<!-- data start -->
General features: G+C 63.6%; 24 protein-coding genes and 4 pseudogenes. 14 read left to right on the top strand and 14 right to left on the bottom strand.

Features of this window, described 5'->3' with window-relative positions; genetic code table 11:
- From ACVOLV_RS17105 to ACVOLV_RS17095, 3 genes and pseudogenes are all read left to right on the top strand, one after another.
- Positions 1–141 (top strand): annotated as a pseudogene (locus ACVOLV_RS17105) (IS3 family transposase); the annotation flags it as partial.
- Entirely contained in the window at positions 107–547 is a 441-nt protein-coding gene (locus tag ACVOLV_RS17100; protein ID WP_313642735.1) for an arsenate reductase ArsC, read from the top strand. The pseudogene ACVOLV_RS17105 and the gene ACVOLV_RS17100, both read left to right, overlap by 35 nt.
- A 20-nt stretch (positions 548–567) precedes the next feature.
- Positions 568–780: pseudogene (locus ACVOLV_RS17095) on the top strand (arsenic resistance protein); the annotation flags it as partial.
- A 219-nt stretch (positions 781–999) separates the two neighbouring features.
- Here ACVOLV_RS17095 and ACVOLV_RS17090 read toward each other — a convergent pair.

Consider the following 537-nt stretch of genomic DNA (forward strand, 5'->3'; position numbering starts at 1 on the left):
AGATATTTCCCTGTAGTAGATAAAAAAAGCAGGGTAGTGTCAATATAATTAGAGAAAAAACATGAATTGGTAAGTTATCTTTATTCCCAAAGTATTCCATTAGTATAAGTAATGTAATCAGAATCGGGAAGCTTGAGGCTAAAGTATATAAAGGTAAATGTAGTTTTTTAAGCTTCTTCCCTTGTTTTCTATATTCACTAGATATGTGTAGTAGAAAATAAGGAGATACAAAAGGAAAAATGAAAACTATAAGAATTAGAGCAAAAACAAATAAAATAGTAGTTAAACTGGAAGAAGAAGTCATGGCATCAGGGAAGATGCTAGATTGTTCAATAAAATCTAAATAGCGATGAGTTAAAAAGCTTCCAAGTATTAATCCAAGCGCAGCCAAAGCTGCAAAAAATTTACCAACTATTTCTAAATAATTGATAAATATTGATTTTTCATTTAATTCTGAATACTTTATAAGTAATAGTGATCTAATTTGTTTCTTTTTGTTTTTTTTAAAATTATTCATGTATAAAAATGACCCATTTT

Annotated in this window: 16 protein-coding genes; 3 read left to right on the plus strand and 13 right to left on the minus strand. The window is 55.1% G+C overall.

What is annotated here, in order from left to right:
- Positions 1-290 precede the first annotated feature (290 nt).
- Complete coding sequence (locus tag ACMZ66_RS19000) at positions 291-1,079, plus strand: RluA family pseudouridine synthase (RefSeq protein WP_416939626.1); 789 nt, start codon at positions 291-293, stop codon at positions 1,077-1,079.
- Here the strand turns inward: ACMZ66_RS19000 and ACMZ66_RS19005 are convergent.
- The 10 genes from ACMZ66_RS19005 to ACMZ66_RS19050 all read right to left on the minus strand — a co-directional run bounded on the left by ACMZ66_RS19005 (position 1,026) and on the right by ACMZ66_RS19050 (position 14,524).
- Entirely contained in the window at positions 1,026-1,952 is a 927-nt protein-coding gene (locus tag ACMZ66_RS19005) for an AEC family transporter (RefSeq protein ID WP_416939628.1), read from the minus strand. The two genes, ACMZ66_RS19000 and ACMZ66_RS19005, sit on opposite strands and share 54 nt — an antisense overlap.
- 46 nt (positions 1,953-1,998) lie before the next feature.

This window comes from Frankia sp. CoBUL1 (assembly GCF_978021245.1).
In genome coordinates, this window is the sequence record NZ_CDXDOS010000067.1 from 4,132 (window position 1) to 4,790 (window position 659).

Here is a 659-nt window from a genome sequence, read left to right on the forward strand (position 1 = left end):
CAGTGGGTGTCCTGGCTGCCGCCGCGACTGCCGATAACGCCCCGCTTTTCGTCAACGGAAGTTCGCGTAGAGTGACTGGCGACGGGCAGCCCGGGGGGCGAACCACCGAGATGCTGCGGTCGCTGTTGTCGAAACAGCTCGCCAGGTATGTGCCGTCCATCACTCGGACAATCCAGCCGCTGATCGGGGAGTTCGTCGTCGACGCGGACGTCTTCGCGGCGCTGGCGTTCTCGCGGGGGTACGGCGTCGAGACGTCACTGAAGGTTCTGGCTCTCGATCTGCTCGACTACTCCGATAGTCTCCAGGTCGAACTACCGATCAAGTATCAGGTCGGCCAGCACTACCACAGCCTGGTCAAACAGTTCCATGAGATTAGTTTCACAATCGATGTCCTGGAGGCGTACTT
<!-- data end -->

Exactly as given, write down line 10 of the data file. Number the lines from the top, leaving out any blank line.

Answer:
Consider the following 537-nt stretch of genomic DNA (forward strand, 5'->3'; position numbering starts at 1 on the left):